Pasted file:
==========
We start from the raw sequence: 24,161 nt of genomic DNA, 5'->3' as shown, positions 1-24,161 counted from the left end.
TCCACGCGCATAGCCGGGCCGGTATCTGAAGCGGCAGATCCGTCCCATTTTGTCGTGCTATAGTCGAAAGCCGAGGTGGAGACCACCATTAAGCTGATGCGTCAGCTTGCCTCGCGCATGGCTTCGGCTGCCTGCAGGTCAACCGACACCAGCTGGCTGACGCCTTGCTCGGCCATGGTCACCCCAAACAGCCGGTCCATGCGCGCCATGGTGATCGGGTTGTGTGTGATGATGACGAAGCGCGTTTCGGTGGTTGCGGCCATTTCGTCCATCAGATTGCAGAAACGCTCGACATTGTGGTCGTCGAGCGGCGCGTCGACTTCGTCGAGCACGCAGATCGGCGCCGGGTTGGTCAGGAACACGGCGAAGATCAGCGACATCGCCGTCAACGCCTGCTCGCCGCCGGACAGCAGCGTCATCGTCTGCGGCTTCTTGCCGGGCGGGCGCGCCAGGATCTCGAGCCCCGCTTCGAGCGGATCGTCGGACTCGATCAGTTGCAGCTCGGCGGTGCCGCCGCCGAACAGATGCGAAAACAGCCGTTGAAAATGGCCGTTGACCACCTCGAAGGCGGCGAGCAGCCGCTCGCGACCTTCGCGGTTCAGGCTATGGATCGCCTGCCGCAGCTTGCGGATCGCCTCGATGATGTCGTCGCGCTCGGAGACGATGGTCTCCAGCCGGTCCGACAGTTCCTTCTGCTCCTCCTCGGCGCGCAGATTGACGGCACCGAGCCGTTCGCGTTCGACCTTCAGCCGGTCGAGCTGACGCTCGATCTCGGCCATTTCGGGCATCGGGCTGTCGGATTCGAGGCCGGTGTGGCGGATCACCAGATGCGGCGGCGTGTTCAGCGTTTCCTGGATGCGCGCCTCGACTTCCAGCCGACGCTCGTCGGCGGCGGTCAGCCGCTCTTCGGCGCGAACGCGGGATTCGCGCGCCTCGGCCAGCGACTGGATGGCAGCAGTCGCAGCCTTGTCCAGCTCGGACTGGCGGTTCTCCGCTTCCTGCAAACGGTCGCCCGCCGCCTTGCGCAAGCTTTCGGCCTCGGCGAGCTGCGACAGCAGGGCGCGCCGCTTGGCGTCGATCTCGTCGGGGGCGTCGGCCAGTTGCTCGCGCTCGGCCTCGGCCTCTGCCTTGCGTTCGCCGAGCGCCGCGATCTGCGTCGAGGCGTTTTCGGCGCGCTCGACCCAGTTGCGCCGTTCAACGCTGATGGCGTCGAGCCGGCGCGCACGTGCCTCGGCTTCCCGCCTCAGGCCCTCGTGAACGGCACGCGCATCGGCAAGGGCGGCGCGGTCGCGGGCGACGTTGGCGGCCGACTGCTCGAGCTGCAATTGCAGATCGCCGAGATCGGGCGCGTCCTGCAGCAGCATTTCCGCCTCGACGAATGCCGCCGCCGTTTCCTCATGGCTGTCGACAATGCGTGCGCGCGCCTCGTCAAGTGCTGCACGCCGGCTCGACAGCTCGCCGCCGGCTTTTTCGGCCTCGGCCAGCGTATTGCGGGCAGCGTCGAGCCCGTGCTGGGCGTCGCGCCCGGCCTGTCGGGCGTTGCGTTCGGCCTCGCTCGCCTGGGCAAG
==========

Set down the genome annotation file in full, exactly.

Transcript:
We start from the raw sequence: 24,161 nt of genomic DNA, 5'->3' as shown, positions 1-24,161 counted from the left end.
TCCACGCGCATAGCCGGGCCGGTATCTGAAGCGGCAGATCCGTCCCATTTTGTCGTGCTATAGTCGAAAGCCGAGGTGGAGACCACCATTAAGCTGATGCGTCAGCTTGCCTCGCGCATGGCTTCGGCTGCCTGCAGGTCAACCGACACCAGCTGGCTGACGCCTTGCTCGGCCATGGTCACCCCAAACAGCCGGTCCATGCGCGCCATGGTGATCGGGTTGTGTGTGATGATGACGAAGCGCGTTTCGGTGGTTGCGGCCATTTCGTCCATCAGATTGCAGAAACGCTCGACATTGTGGTCGTCGAGCGGCGCGTCGACTTCGTCGAGCACGCAGATCGGCGCCGGGTTGGTCAGGAACACGGCGAAGATCAGCGACATCGCCGTCAACGCCTGCTCGCCGCCGGACAGCAGCGTCATCGTCTGCGGCTTCTTGCCGGGCGGGCGCGCCAGGATCTCGAGCCCCGCTTCGAGCGGATCGTCGGACTCGATCAGTTGCAGCTCGGCGGTGCCGCCGCCGAACAGATGCGAAAACAGCCGTTGAAAATGGCCGTTGACCACCTCGAAGGCGGCGAGCAGCCGCTCGCGACCTTCGCGGTTCAGGCTATGGATCGCCTGCCGCAGCTTGCGGATCGCCTCGATGATGTCGTCGCGCTCGGAGACGATGGTCTCCAGCCGGTCCGACAGTTCCTTCTGCTCCTCCTCGGCGCGCAGATTGACGGCACCGAGCCGTTCGCGTTCGACCTTCAGCCGGTCGAGCTGACGCTCGATCTCGGCCATTTCGGGCATCGGGCTGTCGGATTCGAGGCCGGTGTGGCGGATCACCAGATGCGGCGGCGTGTTCAGCGTTTCCTGGATGCGCGCCTCGACTTCCAGCCGACGCTCGTCGGCGGCGGTCAGCCGCTCTTCGGCGCGAACGCGGGATTCGCGCGCCTCGGCCAGCGACTGGATGGCAGCAGTCGCAGCCTTGTCCAGCTCGGACTGGCGGTTCTCCGCTTCCTGCAAACGGTCGCCCGCCGCCTTGCGCAAGCTTTCGGCCTCGGCGAGCTGCGACAGCAGGGCGCGCCGCTTGGCGTCGATCTCGTCGGGGGCGTCGGCCAGTTGCTCGCGCTCGGCCTCGGCCTCTGCCTTGCGTTCGCCGAGCGCCGCGATCTGCGTCGAGGCGTTTTCGGCGCGCTCGACCCAGTTGCGCCGTTCAACGCTGATGGCGTCGAGCCGGCGCGCACGTGCCTCGGCTTCCCGCCTCAGGCCCTCGTGAACGGCACGCGCATCGGCAAGGGCGGCGCGGTCGCGGGCGACGTTGGCGGCCGACTGCTCGAGCTGCAATTGCAGATCGCCGAGATCGGGCGCGTCCTGCAGCAGCATTTCCGCCTCGACGAATGCCGCCGCCGTTTCCTCATGGCTGTCGACAATGCGTGCGCGCGCCTCGTCAAGTGCTGCACGCCGGCTCGACAGCTCGCCGCCGGCTTTTTCGGCCTCGGCCAGCGTATTGCGGGCAGCGTCGAGCCCGTGCTGGGCGTCGCGCCCGGCCTGTCGGGCGTTGCGTTCGGCCTCGCTCGCCTGGGCAAG